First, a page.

NEW BRUNSWICK, N.J. –
The stately elm trees on Voorhees Mall contribute to the ambience of the many
important events that occur at the heart of the College Avenue Campus at
Rutgers, The State University of New Jersey. The 242nd universitywide commencement
scheduled May 21 and the Rutgers
College convocation the
next day are two such occasions.
Most of the American elm trees that grace
the mall and the adjacent Old Queen’s campus date from the turn of the 20th
century. At the time, Bleeker
Place, a New Brunswick
street, cut across the mall. These living antiques were planted on either side
of the road and in a wide grassy median that separated the northbound and
American elms were once common on streets
and in parks. They grow quickly, have dense, shady foliage and tolerate
compacted soil and less-than-perfect air quality. But while many American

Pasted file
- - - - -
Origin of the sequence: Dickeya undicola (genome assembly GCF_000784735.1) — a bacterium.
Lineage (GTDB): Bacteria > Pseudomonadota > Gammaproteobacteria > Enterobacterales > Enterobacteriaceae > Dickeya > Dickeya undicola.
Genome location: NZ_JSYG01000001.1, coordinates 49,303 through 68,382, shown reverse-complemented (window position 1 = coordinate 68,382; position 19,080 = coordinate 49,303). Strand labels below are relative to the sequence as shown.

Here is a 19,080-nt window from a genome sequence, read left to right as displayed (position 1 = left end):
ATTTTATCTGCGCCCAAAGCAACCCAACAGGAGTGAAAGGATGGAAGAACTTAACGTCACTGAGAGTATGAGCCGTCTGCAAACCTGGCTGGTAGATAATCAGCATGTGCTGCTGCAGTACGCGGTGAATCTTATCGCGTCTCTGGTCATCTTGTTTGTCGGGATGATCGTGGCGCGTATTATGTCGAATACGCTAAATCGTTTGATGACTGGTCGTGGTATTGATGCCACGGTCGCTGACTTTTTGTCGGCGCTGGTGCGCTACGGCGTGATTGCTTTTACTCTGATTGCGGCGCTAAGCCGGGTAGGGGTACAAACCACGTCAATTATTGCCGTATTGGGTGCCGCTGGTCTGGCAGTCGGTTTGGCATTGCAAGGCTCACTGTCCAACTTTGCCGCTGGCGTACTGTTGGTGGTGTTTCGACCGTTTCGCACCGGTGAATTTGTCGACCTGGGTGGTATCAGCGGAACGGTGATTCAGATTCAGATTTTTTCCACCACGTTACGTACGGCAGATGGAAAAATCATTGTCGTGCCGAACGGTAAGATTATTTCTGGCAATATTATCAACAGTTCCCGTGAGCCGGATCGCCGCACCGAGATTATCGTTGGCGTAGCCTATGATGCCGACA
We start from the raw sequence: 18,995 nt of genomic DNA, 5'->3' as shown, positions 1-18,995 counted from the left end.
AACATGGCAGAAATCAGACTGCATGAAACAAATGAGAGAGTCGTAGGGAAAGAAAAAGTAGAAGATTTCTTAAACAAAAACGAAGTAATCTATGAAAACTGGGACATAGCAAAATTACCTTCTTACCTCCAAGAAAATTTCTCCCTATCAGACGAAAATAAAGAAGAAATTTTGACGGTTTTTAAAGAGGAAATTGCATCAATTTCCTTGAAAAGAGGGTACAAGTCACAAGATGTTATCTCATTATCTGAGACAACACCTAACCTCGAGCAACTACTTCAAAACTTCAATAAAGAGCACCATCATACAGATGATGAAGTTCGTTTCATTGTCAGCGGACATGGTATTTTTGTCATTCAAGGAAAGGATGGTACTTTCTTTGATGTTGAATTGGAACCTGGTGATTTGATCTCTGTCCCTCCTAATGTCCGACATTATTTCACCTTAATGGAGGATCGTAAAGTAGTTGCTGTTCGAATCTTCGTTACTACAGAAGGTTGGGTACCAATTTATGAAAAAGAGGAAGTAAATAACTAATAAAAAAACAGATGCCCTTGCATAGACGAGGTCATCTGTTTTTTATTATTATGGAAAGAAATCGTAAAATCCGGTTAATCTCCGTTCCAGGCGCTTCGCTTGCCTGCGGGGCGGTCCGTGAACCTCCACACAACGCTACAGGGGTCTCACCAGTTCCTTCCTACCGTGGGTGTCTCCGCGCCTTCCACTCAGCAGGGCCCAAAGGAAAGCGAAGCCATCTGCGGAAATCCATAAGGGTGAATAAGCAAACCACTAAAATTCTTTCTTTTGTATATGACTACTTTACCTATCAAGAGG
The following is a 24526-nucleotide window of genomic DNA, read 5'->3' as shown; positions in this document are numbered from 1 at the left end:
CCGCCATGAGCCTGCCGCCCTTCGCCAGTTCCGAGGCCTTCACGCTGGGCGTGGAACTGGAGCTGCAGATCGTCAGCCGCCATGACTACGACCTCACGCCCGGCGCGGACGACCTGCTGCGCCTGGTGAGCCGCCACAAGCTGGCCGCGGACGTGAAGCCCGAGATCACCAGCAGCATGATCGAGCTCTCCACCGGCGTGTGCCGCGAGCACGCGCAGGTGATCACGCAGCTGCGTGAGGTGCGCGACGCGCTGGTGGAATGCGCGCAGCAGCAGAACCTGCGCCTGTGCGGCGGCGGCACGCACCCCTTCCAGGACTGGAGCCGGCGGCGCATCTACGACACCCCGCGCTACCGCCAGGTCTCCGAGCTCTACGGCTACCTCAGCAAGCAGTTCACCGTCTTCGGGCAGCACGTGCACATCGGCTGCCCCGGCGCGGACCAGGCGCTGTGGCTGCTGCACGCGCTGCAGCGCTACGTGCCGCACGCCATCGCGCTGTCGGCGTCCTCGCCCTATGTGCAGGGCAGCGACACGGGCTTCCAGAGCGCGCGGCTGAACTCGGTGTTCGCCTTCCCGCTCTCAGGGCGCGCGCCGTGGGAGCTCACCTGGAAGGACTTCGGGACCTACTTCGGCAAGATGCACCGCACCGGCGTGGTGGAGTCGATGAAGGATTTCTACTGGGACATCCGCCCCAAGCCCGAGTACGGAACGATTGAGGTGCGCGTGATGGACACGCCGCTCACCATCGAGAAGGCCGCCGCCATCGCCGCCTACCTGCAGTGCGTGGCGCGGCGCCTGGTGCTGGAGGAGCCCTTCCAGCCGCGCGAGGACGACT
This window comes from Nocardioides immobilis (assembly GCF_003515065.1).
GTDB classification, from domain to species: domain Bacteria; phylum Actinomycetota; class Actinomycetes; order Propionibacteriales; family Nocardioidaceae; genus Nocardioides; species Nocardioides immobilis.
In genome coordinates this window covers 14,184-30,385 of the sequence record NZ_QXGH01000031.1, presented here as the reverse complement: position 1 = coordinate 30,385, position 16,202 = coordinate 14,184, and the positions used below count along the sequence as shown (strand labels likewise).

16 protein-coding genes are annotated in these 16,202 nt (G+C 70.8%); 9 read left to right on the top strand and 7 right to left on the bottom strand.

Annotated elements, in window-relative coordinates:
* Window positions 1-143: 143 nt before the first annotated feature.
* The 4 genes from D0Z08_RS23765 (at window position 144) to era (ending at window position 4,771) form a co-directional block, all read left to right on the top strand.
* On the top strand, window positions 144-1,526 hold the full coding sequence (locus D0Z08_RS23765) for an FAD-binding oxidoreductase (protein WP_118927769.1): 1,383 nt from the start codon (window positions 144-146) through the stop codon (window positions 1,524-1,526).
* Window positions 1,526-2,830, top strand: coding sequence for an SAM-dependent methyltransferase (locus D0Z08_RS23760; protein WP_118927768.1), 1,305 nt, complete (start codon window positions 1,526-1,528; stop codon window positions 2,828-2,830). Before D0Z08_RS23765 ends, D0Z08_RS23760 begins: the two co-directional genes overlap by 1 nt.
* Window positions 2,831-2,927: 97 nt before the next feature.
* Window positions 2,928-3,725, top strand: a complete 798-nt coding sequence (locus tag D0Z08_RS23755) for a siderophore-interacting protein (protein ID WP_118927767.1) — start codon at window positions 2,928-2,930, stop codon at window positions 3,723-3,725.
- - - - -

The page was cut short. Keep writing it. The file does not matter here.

cities have an Elm Street,
many of those streets lost their elms long ago to a virulent fungus called
Dutch elm disease. The disease, which decimated the American elm population
beginning in the 1930s, was first identified in the Netherlands in 1921.
Dutch elm is believed to have come to America from Europe
in timber from diseased logs. It is spread by elm bark beetles that carry the
fungus from diseased to healthy trees when they emerge to feed each spring. The
fungus blocks the movement of water in the tree and can be spread through the
roots of adjacent trees.
The vintage American elm specimens at Rutgers have been kept green and leafy by vigorous maintenance, a process that continues to this day and includes horticulturally correct methods of timed treatments to help fight the spread of disease.
There are 55 mature elms on and in the vicinity of the mall. Another
seven disease-resistant varieties have been planted as replacements.
Media Contact: Steve Manas
732-932-7084 ext. 612